by Mitch Kokai
Senior Political Analyst, John Locke Foundation
Gracy Olmstead writes at the Federalist website about the potential political miscalculation among those pushing for President Trump’s impeachment.
Here’s the dilemma. If America’s elites (influential media, sources within the executive branch, and politicians) find some method to impeach Trump before actual wrongdoing is proved, they’ll make him into a martyr. Voters will be in uproar, incensed at what they see as a form of meritocratic tyranny. If, however, Trump continues to act and speak recklessly without checks or reprimands, that would also be concerning—it would signal an unwholesome use of executive power.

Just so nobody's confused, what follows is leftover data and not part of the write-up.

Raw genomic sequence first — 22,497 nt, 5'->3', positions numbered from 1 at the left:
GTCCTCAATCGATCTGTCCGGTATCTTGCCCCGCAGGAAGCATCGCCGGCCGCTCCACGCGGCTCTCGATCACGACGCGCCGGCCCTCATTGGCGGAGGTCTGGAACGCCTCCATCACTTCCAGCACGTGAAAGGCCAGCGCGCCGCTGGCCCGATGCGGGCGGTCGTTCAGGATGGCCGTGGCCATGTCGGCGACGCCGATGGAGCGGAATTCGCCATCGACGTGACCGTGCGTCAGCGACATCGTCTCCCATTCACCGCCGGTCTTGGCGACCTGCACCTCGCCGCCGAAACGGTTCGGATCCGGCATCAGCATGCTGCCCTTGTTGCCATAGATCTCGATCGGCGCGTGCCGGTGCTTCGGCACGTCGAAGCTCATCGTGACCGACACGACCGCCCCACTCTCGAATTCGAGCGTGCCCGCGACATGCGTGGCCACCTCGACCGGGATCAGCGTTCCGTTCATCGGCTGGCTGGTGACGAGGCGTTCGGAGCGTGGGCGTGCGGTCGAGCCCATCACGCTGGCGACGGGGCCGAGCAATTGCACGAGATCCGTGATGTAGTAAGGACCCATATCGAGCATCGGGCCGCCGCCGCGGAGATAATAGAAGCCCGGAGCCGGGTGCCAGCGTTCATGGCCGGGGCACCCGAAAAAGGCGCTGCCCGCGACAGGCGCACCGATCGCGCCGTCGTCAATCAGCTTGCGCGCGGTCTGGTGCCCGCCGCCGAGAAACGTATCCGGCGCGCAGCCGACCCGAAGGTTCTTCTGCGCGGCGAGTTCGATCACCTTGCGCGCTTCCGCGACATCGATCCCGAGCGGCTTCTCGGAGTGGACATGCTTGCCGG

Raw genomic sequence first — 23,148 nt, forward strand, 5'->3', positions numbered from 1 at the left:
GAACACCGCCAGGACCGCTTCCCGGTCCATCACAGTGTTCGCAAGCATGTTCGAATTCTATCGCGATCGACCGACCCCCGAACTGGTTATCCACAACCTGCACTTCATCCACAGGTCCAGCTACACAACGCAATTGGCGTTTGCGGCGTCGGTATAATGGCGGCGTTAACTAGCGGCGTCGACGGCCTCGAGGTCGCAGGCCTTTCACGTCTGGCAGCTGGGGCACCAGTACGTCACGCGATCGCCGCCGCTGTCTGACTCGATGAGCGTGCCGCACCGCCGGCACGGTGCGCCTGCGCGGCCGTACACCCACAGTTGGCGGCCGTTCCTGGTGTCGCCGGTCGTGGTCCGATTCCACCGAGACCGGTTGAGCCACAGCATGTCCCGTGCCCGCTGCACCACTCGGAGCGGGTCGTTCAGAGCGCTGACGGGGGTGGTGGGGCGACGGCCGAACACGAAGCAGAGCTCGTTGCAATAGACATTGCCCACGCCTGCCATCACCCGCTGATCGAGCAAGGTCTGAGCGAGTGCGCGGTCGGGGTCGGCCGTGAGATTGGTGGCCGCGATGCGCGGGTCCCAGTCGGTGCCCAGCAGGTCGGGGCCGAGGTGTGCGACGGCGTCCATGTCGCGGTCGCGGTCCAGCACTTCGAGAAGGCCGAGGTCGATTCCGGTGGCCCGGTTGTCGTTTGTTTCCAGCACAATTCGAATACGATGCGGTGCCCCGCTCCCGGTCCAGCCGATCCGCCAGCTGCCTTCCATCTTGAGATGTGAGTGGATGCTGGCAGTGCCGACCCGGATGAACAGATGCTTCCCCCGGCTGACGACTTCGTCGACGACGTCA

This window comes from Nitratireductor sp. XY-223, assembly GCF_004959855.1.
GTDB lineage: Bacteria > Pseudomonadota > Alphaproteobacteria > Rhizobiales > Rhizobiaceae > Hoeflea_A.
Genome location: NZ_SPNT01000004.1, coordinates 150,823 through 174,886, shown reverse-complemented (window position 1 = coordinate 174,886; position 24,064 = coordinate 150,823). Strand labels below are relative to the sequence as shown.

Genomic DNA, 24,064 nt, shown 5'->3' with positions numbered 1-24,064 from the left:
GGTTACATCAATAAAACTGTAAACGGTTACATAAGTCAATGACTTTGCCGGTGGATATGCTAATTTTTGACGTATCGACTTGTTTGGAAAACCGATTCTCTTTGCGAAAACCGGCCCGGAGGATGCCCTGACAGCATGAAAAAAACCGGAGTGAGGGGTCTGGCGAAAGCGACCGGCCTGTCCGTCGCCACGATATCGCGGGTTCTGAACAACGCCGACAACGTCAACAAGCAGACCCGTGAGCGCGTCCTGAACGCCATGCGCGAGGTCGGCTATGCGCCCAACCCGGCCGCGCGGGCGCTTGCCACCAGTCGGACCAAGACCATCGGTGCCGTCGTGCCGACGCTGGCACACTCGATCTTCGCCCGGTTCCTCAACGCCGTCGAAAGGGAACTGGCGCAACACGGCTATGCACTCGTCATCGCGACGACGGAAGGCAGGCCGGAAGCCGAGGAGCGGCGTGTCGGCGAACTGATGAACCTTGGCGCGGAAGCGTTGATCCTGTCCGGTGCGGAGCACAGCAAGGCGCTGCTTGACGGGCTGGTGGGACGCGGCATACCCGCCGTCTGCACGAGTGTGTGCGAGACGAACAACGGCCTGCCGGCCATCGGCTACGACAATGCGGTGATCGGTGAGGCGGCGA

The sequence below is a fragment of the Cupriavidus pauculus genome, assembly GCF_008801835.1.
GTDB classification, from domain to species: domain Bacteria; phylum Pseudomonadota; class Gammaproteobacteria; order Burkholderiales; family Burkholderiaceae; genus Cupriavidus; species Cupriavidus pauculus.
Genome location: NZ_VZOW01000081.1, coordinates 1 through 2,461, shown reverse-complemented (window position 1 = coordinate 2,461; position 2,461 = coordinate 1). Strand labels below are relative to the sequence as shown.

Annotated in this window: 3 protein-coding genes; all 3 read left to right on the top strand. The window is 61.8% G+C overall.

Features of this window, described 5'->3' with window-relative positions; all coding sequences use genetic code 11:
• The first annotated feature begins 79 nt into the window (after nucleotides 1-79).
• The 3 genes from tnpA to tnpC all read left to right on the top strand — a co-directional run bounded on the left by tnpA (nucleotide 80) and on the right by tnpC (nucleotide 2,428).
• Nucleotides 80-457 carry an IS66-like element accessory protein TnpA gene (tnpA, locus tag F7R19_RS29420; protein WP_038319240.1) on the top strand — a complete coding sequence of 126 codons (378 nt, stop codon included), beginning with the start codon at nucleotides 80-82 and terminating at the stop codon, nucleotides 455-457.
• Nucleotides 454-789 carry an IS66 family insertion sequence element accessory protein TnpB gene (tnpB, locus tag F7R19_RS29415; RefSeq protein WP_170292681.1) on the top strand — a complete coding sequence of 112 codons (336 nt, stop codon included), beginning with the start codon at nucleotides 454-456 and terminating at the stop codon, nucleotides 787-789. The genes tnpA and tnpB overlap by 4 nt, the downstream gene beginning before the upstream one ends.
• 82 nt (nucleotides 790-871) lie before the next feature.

So how do we find balance in such a situation?
For now, it seems the best path forward is, indeed, one laid out in the Constitution: there are checks and balances built into the structure of the legislative, executive, and judicial branches. These branches were meant to ensure the interests of all voters, and to protect against tyranny in one or either of the other branches.
Already, there’s a bipartisan coalition in Congress seeking to investigate potential wrongdoing on Trump’s part: looking into past James Comey memos, and supporting independent control of the Russia investigation. That’s good: it’s a sign we can put away partisanship and take a measured view of things. It’s a sign that the branches are still able to do what they were created to do.
But additionally, our branches of government were created to ensure that the interests and needs of the people are properly cared for. This doesn’t just mean the interests of the majority—the people who shout loudest, or the people who win the presidential election—but the voiceless, the disenfranchised, and the disillusioned.